Do maternal cerebral vascular changes assessed by transcranial Doppler antedate pre-eclampsia?

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Ultrasound Obstet Gynecol 2004; 23: 254–256 Published online 3 February 2004 in Wiley InterScience ( DOI: 10.1002/uog.955

Do maternal cerebral vascular changes assessed by transcranial Doppler antedate pre-eclampsia? K. P. WILLIAMS* and J. M. MOUTQUIN† *Yale University School of Medicine, New Haven, CT, USA and †CUSE, Hopital Fleurimont, Sherbrooke, Quebec, Canada ˆ

K E Y W O R D S: cerebrovascular resistance; maternal cerebral blood flow; middle cerebral artery; pre-eclampsia; second trimester; third trimester; transcranial Doppler

ABSTRACT Objective To determine whether maternal transcranial Doppler (TCD) evaluation of the middle cerebral artery identifies changes in the cerebral circulation prior to the development of pre-eclampsia. Methods In a nested, case-controlled study developed from a previous prospective cohort study, 20 preeclamptic and 40 normotensive pregnancies, matched for maternal age, were assessed with the traditional middle cerebrovascular Doppler parameters (pulsatility index, mean cerebral blood flow velocity), together with non-traditional Doppler parameters including time taken to achieve end systole (EST) and percentage time to achieve end systole (% EST). Assessments done at 20–24 and 28–32 weeks’ gestational age were compared using Student’s t-tests. Significance was set at the P < 0.05 level. Results In the second trimester (20–24 weeks) there were no significant differences in any of the Doppler waveform characteristics in either group. In the third trimester (28–32 weeks) there was a significant increase in the % EST in the group who subsequently developed preeclampsia (45.2 ± 4.2 vs. 42.3 ± 4.1; P < 0.01). Conclusions Patients who subsequently develop preeclampsia show a significant lengthening in the EST in the third trimester as a late finding, which indicates an increase in the cerebrovascular resistance. Earlier prediction of pre-eclampsia using TCD waveform analysis will require more provocative testing (i.e. hand grip and CO2 reactivity). Copyright  2004 ISUOG. Published by John Wiley & Sons, Ltd.

INTRODUCTION In a previous report, middle cerebral blood flow velocities were measured in the mid-second trimester and in

the early third trimester in a cohort of 1400 normal pregnancies in order to assess whether early changes in cerebral blood flow velocity (CBFV), estimated cerebral perfusion pressure or cerebrovascular resistance could predict pre-eclampsia. Some changes in these parameters occurred but the differences were not significant1 . Other reports have identified in other vascular beds, several parameters derived from the Doppler waveform related to the duration of systole such as systolic acceleration and percentage systolic acceleration time that may demonstrate better predictive discrimination than traditional measurements in the detection of downstream vascular resistance2,3 . Subsequently, we decided to determine in a nested, case-controlled study whether Doppler parameters derived from the duration of systole in the second trimester and early third trimester can be used to detect early changes in cerebrovascular resistance and predict the development of pre-eclampsia.

METHODS From our original cohort of 1400 primigravid women who were assessed at 20–24 and 28–32 gestational weeks we identified 20 pregnancies that developed pre-eclampsia and matched one pre-eclamptic pregnancy with two controls that remained normotensive. Cases and controls were matched for maternal age within 2 years. Maternal characteristics and neonatal outcomes were obtained from both the study database and patients’ hospital records. Pre-eclampsia was diagnosed in the presence of hypertension, with blood pressure (BP) ≥ 140/90 on at least two occasions 6 h apart, proteinuria (> 0.3 g/day) or 1+ protein on dipstick test on at least two occasions 6 h apart after 20 weeks with normotensive BP levels verified at 6 weeks postpartum4 . All maternal demographics were reviewed from the patients’ antenatal records. The Doppler waveforms from the middle cerebral artery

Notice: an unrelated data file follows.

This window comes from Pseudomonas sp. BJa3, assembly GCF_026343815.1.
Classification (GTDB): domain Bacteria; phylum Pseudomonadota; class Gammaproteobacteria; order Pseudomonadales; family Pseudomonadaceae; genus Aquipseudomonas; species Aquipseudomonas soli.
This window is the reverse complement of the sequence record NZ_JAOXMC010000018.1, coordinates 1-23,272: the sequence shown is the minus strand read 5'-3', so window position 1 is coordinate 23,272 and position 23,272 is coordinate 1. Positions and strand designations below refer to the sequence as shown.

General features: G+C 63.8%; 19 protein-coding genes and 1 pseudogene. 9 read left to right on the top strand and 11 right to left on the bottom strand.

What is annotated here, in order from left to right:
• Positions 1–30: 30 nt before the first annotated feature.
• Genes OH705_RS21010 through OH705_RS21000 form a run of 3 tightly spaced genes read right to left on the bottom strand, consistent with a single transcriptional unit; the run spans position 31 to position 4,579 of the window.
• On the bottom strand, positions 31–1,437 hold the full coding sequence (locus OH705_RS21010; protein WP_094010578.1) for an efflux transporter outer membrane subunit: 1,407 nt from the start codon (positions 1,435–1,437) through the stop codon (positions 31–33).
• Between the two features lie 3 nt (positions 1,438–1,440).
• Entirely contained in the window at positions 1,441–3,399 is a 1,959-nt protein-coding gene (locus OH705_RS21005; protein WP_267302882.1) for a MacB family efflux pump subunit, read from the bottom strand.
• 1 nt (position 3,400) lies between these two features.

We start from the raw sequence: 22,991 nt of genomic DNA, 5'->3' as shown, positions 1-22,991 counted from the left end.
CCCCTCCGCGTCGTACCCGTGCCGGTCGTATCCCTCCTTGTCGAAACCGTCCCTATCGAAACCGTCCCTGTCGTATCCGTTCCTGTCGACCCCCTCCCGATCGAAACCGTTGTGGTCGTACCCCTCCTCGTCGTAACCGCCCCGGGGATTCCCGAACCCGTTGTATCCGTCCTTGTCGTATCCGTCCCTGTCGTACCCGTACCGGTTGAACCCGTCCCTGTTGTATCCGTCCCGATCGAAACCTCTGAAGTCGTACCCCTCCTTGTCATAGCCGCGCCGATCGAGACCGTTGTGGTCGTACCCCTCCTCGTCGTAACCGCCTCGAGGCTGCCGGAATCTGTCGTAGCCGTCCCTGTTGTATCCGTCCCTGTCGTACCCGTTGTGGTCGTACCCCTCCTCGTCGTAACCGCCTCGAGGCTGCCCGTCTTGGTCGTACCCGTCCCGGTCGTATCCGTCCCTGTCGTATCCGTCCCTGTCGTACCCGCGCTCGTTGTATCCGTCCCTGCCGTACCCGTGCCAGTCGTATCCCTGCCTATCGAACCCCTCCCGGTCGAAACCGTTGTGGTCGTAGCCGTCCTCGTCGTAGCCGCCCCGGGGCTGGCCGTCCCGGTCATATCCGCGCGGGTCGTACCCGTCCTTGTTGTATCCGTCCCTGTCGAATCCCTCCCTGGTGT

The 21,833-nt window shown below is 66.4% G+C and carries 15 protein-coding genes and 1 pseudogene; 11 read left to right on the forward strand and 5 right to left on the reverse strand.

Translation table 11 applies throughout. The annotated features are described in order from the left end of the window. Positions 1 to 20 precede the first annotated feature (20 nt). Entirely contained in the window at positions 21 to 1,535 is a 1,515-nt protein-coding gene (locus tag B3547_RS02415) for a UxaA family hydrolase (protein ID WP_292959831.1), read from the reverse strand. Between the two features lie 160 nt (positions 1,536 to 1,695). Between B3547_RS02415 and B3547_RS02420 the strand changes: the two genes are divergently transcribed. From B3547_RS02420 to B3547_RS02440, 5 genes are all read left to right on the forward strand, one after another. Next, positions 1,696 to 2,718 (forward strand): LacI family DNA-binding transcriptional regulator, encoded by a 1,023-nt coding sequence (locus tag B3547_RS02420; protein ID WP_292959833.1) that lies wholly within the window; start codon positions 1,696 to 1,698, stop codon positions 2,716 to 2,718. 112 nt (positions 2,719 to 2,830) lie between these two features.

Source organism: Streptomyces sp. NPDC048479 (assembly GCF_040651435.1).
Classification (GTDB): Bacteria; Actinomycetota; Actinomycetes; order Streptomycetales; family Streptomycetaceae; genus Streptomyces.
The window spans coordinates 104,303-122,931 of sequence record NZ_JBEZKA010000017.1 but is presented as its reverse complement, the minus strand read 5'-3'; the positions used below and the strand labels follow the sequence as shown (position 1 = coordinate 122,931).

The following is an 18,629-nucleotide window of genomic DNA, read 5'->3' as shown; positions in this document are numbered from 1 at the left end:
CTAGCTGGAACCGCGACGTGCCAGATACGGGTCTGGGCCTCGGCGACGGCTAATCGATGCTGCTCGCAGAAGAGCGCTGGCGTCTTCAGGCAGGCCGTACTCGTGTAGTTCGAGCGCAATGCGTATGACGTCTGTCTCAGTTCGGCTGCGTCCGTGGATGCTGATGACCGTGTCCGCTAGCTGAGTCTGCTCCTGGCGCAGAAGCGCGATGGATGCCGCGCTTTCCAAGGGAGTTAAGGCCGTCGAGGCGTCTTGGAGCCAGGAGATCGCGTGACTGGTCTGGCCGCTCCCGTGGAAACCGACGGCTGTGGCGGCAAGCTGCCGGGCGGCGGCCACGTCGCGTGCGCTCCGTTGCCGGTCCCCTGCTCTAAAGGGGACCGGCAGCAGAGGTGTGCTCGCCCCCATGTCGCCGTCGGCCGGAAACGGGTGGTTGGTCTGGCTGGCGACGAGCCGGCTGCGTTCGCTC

Correspondence to: Dr K. P. Williams, Yale University School of Medicine, 333 Cedar Street, PO Box 208063, New Haven, CT 6520-8063, USA (e-mail: [email protected]) Accepted: 20 August 2003

Copyright  2004 ISUOG. Published by John Wiley & Sons, Ltd.


Maternal cerebral vascular changes and pre-eclampsia (MCA) previously performed at 20–24 and 28–32 weeks and stored on computer tape were retrieved and reanalyzed. Maternal MCA CBFV assessment was done according to the following protocol. The ultrasound probe (Medasonics CDS, Freemont, CA, USA) is placed over the temporal window, and the depth of the ultrasound beam is set at 55–66 mm. At this distance, Doppler signals from the MCA can be found. From the velocity wave, the maximum systolic velocity (velocity of the fastest moving red blood cells), the minimum diastolic velocity (the velocity of the moving red blood cells during the diastolic phase of the cardiac cycle), the mean velocity (calculated as the average velocity of the red blood cells) and the pulsatility index (PI) (maximum systolic velocity minus minimum diastolic velocity divided by mean velocity) are recorded. In addition to the traditional Doppler parameters of systolic, diastolic and mean velocity, we also assessed the following parameters derived from the duration of systole: end systolic time (EST), the time from the beginning of the systolic wave to end systole, and percentage end systolic time (% EST), the percentage time taken to achieve end systole, which is the EST divided by the time taken for a full cardiac cycle (Figure 1). For the purpose of this study, Doppler parameters were assessed in the sitting position with the head of the bed raised to 90◦ . After insuring normality of the data, mean and standard deviations were calculated and the measurements were compared between pre-eclamptic and normotensive pregnancies. Statistical differences were calculated using the unpaired Student’s t-test and significance was set at P < 0.05.